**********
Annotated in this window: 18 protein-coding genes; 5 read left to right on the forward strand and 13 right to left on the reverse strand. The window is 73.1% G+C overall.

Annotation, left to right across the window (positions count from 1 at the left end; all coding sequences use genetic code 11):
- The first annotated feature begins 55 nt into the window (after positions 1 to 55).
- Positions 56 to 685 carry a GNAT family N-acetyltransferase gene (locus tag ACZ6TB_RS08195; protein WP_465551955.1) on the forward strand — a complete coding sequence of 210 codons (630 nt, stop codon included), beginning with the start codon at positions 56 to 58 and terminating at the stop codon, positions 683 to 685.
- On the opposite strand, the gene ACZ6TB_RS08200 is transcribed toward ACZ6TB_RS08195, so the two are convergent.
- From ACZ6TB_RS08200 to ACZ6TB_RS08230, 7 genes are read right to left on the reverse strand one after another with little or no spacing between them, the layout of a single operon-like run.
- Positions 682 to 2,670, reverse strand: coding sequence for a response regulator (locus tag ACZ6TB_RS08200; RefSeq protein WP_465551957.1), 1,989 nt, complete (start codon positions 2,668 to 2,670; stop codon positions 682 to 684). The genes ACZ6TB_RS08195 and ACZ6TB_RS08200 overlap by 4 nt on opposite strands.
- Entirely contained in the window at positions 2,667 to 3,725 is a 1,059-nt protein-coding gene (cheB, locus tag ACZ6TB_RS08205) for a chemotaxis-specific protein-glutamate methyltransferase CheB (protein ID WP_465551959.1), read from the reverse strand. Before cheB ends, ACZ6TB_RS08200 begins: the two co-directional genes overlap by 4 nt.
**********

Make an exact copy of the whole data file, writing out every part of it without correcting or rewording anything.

Annotated in this window: 18 protein-coding genes; 5 read left to right on the forward strand and 13 right to left on the reverse strand. The window is 73.1% G+C overall.

Annotation, left to right across the window (positions count from 1 at the left end; all coding sequences use genetic code 11):
- The first annotated feature begins 55 nt into the window (after positions 1 to 55).
- Positions 56 to 685 carry a GNAT family N-acetyltransferase gene (locus tag ACZ6TB_RS08195; protein WP_465551955.1) on the forward strand — a complete coding sequence of 210 codons (630 nt, stop codon included), beginning with the start codon at positions 56 to 58 and terminating at the stop codon, positions 683 to 685.
- On the opposite strand, the gene ACZ6TB_RS08200 is transcribed toward ACZ6TB_RS08195, so the two are convergent.
- From ACZ6TB_RS08200 to ACZ6TB_RS08230, 7 genes are read right to left on the reverse strand one after another with little or no spacing between them, the layout of a single operon-like run.
- Positions 682 to 2,670, reverse strand: coding sequence for a response regulator (locus tag ACZ6TB_RS08200; RefSeq protein WP_465551957.1), 1,989 nt, complete (start codon positions 2,668 to 2,670; stop codon positions 682 to 684). The genes ACZ6TB_RS08195 and ACZ6TB_RS08200 overlap by 4 nt on opposite strands.
- Entirely contained in the window at positions 2,667 to 3,725 is a 1,059-nt protein-coding gene (cheB, locus tag ACZ6TB_RS08205) for a chemotaxis-specific protein-glutamate methyltransferase CheB (protein ID WP_465551959.1), read from the reverse strand. Before cheB ends, ACZ6TB_RS08200 begins: the two co-directional genes overlap by 4 nt.